Quinnipiac Poll Shows Majority Support For Marijuana

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A new Quinnipiac poll released today shows that a majority of Americans support the legalization of recreational marijuana.

The Quinnipiac poll questioned 1561 registered voters across the United States during the week of May 24-31st.   Overall, 54% of respondents would back efforts to legalize recreational marijuana. Men were more likely to back the idea (60-37%) than women (48%-46%). Approval broke along party lines with more Democrats in favor of recreational legalization than Republicans.

The poll also showed that support of medical marijuana is becoming one of the consensus issues in America. A vast majority (89%) of those surveyed agreed with allowing adults to use medical marijuana if they have a valid prescription from a physician. Only 9% outright stated their opposition for medical marijuana.

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The numbers were almost identical when respondents were asked about medical marijuana for soldiers suffering from PTSD. Quinnipiac showed that American voters support allowing U.S. Veterans Administration doctors to prescribe marijuana in pill form to soldiers by a margin of 87-9%. Voters from military households were in favor by a margin of 82-12%.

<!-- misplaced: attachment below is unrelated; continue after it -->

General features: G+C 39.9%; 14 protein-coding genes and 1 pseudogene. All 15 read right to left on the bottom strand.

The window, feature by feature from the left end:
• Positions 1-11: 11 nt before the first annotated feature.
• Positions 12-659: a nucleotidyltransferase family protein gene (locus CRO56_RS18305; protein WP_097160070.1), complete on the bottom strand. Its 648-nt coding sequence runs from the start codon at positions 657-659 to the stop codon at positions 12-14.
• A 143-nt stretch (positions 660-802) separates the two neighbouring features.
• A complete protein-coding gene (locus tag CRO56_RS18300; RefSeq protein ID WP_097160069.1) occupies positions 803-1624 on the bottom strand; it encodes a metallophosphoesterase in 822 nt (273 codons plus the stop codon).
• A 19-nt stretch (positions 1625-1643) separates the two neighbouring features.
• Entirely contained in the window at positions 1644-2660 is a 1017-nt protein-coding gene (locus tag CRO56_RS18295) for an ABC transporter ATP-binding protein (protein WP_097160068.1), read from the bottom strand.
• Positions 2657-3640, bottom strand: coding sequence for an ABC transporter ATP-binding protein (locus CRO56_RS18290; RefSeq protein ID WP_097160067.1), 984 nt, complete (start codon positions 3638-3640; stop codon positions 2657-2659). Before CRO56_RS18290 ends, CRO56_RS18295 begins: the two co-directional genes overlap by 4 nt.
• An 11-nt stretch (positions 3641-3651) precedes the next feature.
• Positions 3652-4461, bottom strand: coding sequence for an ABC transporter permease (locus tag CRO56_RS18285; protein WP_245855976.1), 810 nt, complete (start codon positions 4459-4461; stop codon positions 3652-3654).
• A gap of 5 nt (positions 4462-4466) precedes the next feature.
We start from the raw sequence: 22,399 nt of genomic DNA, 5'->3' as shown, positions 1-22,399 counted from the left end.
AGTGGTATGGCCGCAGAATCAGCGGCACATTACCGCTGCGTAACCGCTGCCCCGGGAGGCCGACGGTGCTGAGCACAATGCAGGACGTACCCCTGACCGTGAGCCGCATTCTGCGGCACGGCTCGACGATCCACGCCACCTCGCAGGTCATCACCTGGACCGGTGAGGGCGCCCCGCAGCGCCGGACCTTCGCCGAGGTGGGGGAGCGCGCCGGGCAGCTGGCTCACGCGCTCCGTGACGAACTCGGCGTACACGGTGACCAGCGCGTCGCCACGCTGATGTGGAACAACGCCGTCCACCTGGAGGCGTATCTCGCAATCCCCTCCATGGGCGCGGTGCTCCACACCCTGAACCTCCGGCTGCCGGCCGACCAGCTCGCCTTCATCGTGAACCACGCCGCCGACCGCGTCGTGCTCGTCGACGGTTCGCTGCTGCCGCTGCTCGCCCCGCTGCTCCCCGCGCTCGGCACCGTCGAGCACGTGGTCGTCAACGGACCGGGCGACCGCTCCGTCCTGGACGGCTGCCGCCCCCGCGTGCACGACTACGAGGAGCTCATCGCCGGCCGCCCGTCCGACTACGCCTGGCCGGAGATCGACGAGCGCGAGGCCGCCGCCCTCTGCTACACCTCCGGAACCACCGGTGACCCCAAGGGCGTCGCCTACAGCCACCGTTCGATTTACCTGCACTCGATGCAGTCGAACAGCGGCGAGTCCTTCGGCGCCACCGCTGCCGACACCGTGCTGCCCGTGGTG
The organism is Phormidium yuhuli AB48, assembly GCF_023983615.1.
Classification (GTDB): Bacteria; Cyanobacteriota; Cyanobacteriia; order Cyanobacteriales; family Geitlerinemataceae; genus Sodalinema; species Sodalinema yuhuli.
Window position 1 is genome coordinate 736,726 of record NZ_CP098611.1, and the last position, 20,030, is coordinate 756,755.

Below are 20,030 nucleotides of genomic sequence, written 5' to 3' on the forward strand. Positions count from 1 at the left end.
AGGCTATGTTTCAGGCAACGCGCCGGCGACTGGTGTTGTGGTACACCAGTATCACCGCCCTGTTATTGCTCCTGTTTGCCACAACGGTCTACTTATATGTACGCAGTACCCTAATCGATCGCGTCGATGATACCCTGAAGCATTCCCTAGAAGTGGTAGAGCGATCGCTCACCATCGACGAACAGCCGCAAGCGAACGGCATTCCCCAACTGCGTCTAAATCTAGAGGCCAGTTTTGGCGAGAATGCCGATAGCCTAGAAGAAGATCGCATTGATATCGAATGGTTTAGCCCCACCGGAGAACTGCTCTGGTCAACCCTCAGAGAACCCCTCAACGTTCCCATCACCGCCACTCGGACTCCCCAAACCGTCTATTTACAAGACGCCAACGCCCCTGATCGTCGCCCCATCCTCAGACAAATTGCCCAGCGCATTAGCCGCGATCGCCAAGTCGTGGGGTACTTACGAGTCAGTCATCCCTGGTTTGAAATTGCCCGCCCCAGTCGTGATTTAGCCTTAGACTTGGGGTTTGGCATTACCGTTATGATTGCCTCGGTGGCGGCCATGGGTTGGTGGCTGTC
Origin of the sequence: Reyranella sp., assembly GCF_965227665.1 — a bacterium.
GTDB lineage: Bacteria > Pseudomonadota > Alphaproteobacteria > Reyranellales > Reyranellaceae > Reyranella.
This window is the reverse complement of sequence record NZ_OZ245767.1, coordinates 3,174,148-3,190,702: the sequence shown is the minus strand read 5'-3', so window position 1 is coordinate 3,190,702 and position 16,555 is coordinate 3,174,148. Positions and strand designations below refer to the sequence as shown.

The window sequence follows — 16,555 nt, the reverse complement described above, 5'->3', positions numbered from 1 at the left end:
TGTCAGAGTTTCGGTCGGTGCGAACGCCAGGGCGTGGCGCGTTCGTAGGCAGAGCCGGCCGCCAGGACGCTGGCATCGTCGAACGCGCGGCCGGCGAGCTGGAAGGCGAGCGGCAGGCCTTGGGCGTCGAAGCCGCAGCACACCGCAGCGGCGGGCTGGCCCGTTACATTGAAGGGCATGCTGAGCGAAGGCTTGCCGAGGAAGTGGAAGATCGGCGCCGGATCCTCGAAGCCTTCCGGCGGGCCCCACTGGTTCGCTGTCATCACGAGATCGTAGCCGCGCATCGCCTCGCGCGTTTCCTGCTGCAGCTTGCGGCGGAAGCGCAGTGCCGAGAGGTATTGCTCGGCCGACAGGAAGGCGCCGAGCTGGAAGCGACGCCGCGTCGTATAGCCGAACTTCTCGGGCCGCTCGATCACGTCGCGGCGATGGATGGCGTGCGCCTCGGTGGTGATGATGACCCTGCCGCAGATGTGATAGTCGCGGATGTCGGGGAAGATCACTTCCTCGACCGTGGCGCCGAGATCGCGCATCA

“If you serve your country and suffer for it, you deserve every health remedy available, including medical marijuana in pill form. That is the full-throated recommendation of Americans across the demographic spectrum, including voters in military households.” Tim Malloy, Assistant Director of the Quinnipiac Poll said. “Post-Traumatic Stress Disorder is debilitating and life-threatening. The response from voters should take political considerations out of the debate and allow doctors to do what’s best for veterans.  The fact that a majority of American voters favors legalizing marijuana in general shows how attitudes about the drug have changed.” He added.

The new poll confirms the findings of previous surveys highlighting a support for legal marijuana. The news may provide a boost to marijuana advocates as up to 12 states could be voting on marijuana reform laws this November.

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